Chitra Ragavan:   And how do the doctors and surgeons respond to having you in the room?

Caroline Catlin:   I think that they’ve used the services of Soulumination enough and they know their mission, and so they kind of let me do my thing and they’re aware of my job, and I think Soulumination is very respected within the hospitals that I work in, and so they know when I come in and say, “You know, I’m working with Soul, and here’s my name and here’s who I’m here to photograph,” and so they give me the space to do that. And all of these doctors and nurses that are in these rooms too, I have just experienced nothing but deep caring from them. I think often these children have been in the hospital for quite some time, or have been sick for quite some time, and so they’ve developed a relationship and they’re just as grateful to have someone documenting as the families are.

Chitra Ragavan:   For those of us who are photographers, the real joy of photographing people is the ability to share those images. But most of the photos that you’re taking will never be released, and they’re just handed over to the families for them to have and so that they can remember that moment. How does it feel to know that perhaps some of your best work will never be seen in public?

Caroline Catlin:   You know, that’s a great question, because it often is the case where I’m so proud of these images, and I know that they’re not mine, you know? I think it’s interesting. It really feels like I’m there as a tool of translation, as I’ve said, just to kind of transfer these moments for them to keep. And it’s definitely hard. I think there’s work I’d love to show, and I also know what my job is and what I’m there to do, and that is kind of always in my mind. And I think meeting the families, the priority that is giving them a gift is very clear to me when I’m there.

Chitra Ragavan:   And how has this act of photographing end of life moments for others helped you deal with your own illness?

Caroline Catlin:   I think it’s made it less scary. I think all of a sudden … I mean, it’s still scary, but when I’m there, I can see the reality of what death looks like, and sometimes there’s humor there, and great moments of people loving each other, and I think death is something that’s inevitable for all of us, and so facing that and facing what it actually looks like makes this huge thing that I can see someday coming a lot less foreign and a lot less scary.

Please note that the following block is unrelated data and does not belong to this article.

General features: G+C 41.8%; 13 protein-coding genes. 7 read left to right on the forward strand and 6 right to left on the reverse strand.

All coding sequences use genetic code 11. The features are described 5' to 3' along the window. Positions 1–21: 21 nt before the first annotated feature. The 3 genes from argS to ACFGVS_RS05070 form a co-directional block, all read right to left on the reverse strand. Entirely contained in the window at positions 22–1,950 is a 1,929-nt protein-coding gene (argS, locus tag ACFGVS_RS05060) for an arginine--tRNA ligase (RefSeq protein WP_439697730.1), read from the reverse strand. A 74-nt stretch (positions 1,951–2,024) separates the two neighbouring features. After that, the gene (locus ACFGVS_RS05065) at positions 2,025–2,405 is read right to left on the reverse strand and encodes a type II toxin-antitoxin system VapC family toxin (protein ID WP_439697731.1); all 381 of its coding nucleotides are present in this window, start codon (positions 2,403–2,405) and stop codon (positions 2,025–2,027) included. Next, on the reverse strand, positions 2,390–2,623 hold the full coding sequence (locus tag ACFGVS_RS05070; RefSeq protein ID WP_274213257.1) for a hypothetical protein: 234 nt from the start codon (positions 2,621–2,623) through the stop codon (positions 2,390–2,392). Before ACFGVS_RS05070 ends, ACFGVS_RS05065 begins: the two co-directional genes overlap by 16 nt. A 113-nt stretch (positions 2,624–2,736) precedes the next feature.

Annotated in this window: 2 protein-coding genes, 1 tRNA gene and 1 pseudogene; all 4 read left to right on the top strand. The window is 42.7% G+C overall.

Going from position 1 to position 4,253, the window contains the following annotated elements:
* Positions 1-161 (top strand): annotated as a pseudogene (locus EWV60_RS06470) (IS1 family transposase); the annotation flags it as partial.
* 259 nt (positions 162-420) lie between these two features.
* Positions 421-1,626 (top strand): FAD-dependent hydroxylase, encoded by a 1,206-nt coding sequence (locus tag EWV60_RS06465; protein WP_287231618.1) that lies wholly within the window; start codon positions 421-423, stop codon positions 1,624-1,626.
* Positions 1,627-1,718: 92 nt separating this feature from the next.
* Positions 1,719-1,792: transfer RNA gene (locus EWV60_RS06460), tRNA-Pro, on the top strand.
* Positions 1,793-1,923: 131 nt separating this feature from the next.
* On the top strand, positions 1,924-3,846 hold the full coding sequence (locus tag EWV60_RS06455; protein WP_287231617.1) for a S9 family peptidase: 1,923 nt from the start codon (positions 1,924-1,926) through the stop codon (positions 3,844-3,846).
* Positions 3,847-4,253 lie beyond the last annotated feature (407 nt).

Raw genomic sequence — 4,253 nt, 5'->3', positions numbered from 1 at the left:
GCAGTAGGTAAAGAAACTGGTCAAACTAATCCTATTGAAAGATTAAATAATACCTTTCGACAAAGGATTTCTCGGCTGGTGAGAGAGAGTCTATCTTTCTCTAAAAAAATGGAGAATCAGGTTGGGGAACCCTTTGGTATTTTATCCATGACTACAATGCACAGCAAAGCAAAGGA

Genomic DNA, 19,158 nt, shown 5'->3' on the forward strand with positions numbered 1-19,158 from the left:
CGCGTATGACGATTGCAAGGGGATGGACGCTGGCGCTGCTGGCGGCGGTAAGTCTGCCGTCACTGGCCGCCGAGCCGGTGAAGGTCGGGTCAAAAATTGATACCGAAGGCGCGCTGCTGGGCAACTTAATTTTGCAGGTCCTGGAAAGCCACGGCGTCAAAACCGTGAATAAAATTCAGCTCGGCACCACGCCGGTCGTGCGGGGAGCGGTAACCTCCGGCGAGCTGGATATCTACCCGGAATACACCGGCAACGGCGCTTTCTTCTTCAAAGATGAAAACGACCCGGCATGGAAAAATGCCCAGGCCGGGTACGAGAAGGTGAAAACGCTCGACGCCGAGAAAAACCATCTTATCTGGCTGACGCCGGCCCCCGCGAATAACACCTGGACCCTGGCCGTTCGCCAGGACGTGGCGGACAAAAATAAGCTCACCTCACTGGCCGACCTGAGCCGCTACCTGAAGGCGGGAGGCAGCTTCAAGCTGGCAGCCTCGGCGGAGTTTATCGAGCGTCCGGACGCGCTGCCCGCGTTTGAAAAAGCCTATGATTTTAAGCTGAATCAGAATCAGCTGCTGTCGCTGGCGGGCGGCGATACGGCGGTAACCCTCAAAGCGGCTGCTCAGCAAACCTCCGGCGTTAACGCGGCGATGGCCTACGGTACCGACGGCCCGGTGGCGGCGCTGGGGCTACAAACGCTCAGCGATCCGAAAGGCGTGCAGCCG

Chitra Ragavan:   And it likely probably has changed how you view the grieving process, hasn’t it?

Caroline Catlin:   It has. I think it’s connected me to my own grief and the grief of other people in a way that’s really, really wonderful. I think I’ve been able to see how much grief is rooted in love, and that’s been a huge gift for me when I think about my own family grieving and my own grief over my illness.

Chitra Ragavan:   Do the people you photograph, the families, do they know that you yourself have this incurable cancer?

Caroline Catlin:   No. Not for the most part. I mean, I usually wear … My hair is starting to come back now, but when I really didn’t have any hair, I would wear a hat or a scarf around my head because those moments aren’t about me. I think when I’m in the same hospital that I was treated in and the same ICU, I’ll be in NICU or something, but it’s similar to the ICU I was in, I definitely have moments where I’m like, “Oh my gosh, that’s a similar scene or a similar hallway.” And sometimes I’ll share little pieces of that with the doctors, but generally with the families, they don’t know and I don’t tell them anything about it.

Chitra Ragavan:   But your work is probably really inspiring to young people, others who are in the same situation and who happen to be-

Caroline Catlin:   Yeah. Yeah. It’s different when I’m working with an older, like a teenager, because when I work with a teenager or a kid that is maybe not at the very end of their life, I do use my own experience to connect with them. I think I worked with a teenager who was nearing the end of her cancer treatment and I offered to take off my hat if she would take off hers, and, “We can be bald together,” and things like that are really helpful. I think I do use those tools of connection when I’m not in kind of the same dire situations, and that makes a big impact.